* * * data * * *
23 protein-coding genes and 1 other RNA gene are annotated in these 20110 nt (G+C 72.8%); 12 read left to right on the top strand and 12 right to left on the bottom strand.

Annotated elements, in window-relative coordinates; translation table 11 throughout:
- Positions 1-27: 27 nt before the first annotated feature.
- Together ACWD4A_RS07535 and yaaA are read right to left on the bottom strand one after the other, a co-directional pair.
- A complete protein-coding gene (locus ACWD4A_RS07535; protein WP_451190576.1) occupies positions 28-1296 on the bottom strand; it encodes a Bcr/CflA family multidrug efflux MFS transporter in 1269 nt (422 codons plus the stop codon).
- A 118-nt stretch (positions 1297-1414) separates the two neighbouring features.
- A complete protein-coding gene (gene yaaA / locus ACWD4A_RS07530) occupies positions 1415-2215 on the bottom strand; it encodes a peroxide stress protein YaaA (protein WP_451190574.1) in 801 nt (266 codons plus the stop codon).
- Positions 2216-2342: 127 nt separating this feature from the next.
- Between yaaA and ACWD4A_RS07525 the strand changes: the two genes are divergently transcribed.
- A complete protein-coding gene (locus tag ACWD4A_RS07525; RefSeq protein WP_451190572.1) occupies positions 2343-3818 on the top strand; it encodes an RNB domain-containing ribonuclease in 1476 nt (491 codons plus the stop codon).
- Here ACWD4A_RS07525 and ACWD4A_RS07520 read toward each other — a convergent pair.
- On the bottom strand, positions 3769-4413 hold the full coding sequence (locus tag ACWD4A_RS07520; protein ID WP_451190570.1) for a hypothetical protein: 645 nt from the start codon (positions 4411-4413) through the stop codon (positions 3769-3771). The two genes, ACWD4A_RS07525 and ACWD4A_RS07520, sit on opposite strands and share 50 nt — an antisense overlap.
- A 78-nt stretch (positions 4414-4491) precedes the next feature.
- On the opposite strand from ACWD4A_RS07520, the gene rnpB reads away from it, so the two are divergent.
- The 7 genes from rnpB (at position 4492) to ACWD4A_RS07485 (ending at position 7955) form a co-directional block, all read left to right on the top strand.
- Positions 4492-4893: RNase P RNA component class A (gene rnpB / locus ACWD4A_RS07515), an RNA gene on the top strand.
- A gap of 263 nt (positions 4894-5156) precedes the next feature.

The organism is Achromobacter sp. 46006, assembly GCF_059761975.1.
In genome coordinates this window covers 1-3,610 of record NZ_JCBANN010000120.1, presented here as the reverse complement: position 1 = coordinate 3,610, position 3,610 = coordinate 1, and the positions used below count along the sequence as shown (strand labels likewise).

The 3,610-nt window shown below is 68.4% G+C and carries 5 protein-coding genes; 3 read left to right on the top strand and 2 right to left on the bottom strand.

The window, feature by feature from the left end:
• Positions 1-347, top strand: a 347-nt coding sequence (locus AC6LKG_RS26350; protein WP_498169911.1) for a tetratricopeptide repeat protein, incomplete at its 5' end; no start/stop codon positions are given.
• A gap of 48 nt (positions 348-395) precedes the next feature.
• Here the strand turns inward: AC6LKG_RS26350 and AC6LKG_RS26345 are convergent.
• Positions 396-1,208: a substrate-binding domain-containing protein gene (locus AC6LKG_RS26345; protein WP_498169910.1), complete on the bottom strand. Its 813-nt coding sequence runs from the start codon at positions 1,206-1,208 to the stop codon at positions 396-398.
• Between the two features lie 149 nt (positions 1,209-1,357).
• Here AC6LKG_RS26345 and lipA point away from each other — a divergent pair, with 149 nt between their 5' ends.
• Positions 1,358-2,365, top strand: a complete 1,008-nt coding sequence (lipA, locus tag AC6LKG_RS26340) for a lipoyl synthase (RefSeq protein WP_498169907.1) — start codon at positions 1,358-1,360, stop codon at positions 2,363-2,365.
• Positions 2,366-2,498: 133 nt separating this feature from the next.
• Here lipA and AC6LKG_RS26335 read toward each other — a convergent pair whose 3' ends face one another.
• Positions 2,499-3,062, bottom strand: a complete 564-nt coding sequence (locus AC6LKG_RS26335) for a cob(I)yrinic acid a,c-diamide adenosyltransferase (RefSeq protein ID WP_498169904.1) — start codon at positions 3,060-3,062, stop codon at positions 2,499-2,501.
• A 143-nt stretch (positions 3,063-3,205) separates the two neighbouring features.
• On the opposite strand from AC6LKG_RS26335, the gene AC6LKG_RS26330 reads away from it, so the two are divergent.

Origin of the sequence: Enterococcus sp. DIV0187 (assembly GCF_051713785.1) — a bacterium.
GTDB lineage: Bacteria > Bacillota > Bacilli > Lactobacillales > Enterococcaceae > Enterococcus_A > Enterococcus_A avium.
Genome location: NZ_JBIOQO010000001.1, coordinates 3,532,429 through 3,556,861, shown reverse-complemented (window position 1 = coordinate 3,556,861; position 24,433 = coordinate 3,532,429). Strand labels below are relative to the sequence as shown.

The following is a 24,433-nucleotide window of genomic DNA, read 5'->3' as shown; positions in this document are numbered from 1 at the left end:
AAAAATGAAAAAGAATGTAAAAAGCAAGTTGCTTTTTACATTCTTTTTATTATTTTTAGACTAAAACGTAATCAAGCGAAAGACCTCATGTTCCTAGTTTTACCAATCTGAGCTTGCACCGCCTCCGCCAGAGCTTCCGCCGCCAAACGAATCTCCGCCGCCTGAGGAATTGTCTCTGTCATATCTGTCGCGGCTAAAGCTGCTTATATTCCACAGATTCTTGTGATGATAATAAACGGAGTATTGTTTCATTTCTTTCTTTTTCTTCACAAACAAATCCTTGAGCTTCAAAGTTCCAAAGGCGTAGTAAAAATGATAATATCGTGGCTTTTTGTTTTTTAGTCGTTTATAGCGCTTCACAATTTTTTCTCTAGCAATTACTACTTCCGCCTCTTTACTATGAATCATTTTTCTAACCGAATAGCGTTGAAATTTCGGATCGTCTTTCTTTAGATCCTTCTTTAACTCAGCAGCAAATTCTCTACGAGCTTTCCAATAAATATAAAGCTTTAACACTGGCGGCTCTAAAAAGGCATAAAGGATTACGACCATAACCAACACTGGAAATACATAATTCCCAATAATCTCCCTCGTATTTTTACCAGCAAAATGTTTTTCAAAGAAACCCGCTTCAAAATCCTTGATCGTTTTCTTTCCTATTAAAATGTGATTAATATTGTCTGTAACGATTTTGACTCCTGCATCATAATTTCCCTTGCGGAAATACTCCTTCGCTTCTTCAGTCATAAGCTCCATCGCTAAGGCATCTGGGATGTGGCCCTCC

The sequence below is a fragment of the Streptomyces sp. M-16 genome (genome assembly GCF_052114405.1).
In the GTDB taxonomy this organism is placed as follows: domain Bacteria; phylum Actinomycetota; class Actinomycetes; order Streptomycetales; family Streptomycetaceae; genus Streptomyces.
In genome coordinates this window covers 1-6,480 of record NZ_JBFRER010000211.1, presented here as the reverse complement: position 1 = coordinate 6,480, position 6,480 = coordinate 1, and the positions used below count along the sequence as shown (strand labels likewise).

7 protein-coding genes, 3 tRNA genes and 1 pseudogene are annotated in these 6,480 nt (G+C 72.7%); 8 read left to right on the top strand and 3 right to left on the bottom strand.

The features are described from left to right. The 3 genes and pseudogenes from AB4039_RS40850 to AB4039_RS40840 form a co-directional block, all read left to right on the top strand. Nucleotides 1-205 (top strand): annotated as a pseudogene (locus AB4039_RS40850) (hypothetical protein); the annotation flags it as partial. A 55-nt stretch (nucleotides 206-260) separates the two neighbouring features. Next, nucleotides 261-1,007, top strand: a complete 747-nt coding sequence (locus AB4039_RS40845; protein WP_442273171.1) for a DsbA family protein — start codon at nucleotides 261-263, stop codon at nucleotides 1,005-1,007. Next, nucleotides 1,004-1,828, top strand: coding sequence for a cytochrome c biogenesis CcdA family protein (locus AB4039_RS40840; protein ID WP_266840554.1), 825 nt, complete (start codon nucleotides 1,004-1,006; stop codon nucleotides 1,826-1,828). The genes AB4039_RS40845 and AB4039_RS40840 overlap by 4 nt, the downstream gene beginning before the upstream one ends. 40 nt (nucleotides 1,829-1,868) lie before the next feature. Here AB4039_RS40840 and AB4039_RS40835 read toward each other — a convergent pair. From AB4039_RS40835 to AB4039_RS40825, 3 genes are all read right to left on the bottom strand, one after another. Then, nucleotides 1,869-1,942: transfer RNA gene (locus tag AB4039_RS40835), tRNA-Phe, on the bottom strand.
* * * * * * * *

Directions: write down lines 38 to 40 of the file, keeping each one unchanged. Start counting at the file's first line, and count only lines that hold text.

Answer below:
AAAAATGAAAAAGAATGTAAAAAGCAAGTTGCTTTTTACATTCTTTTTATTATTTTTAGACTAAAACGTAATCAAGCGAAAGACCTCATGTTCCTAGTTTTACCAATCTGAGCTTGCACCGCCTCCGCCAGAGCTTCCGCCGCCAAACGAATCTCCGCCGCCTGAGGAATTGTCTCTGTCATATCTGTCGCGGCTAAAGCTGCTTATATTCCACAGATTCTTGTGATGATAATAAACGGAGTATTGTTTCATTTCTTTCTTTTTCTTCACAAACAAATCCTTGAGCTTCAAAGTTCCAAAGGCGTAGTAAAAATGATAATATCGTGGCTTTTTGTTTTTTAGTCGTTTATAGCGCTTCACAATTTTTTCTCTAGCAATTACTACTTCCGCCTCTTTACTATGAATCATTTTTCTAACCGAATAGCGTTGAAATTTCGGATCGTCTTTCTTTAGATCCTTCTTTAACTCAGCAGCAAATTCTCTACGAGCTTTCCAATAAATATAAAGCTTTAACACTGGCGGCTCTAAAAAGGCATAAAGGATTACGACCATAACCAACACTGGAAATACATAATTCCCAATAATCTCCCTCGTATTTTTACCAGCAAAATGTTTTTCAAAGAAACCCGCTTCAAAATCCTTGATCGTTTTCTTTCCTATTAAAATGTGATTAATATTGTCTGTAACGATTTTGACTCCTGCATCATAATTTCCCTTGCGGAAATACTCCTTCGCTTCTTCAGTCATAAGCTCCATCGCTAAGGCATCTGGGATGTGGCCCTCC

The sequence below is a fragment of the Streptomyces sp. M-16 genome (genome assembly GCF_052114405.1).
In the GTDB taxonomy this organism is placed as follows: domain Bacteria; phylum Actinomycetota; class Actinomycetes; order Streptomycetales; family Streptomycetaceae; genus Streptomyces.